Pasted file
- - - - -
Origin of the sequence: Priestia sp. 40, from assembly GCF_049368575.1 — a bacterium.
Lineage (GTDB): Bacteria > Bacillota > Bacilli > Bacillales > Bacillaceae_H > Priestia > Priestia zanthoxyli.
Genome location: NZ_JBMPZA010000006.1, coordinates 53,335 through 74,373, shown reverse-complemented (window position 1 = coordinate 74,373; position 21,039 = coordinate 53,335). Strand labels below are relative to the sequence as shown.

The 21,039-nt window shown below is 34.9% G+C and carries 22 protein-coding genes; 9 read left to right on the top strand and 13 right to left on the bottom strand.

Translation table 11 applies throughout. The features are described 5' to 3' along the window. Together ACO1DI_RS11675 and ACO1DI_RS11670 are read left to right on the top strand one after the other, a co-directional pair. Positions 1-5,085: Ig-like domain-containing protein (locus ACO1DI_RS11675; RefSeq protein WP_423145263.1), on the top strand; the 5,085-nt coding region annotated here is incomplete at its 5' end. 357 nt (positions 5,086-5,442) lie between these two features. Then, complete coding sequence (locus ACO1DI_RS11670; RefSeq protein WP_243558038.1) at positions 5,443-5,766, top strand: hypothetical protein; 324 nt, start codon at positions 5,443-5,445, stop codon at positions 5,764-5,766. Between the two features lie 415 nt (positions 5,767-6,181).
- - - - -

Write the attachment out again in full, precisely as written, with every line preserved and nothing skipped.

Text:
Origin of the sequence: Priestia sp. 40, from assembly GCF_049368575.1 — a bacterium.
Lineage (GTDB): Bacteria > Bacillota > Bacilli > Bacillales > Bacillaceae_H > Priestia > Priestia zanthoxyli.
Genome location: NZ_JBMPZA010000006.1, coordinates 53,335 through 74,373, shown reverse-complemented (window position 1 = coordinate 74,373; position 21,039 = coordinate 53,335). Strand labels below are relative to the sequence as shown.

The 21,039-nt window shown below is 34.9% G+C and carries 22 protein-coding genes; 9 read left to right on the top strand and 13 right to left on the bottom strand.

Translation table 11 applies throughout. The features are described 5' to 3' along the window. Together ACO1DI_RS11675 and ACO1DI_RS11670 are read left to right on the top strand one after the other, a co-directional pair. Positions 1-5,085: Ig-like domain-containing protein (locus ACO1DI_RS11675; RefSeq protein WP_423145263.1), on the top strand; the 5,085-nt coding region annotated here is incomplete at its 5' end. 357 nt (positions 5,086-5,442) lie between these two features. Then, complete coding sequence (locus ACO1DI_RS11670; RefSeq protein WP_243558038.1) at positions 5,443-5,766, top strand: hypothetical protein; 324 nt, start codon at positions 5,443-5,445, stop codon at positions 5,764-5,766. Between the two features lie 415 nt (positions 5,767-6,181).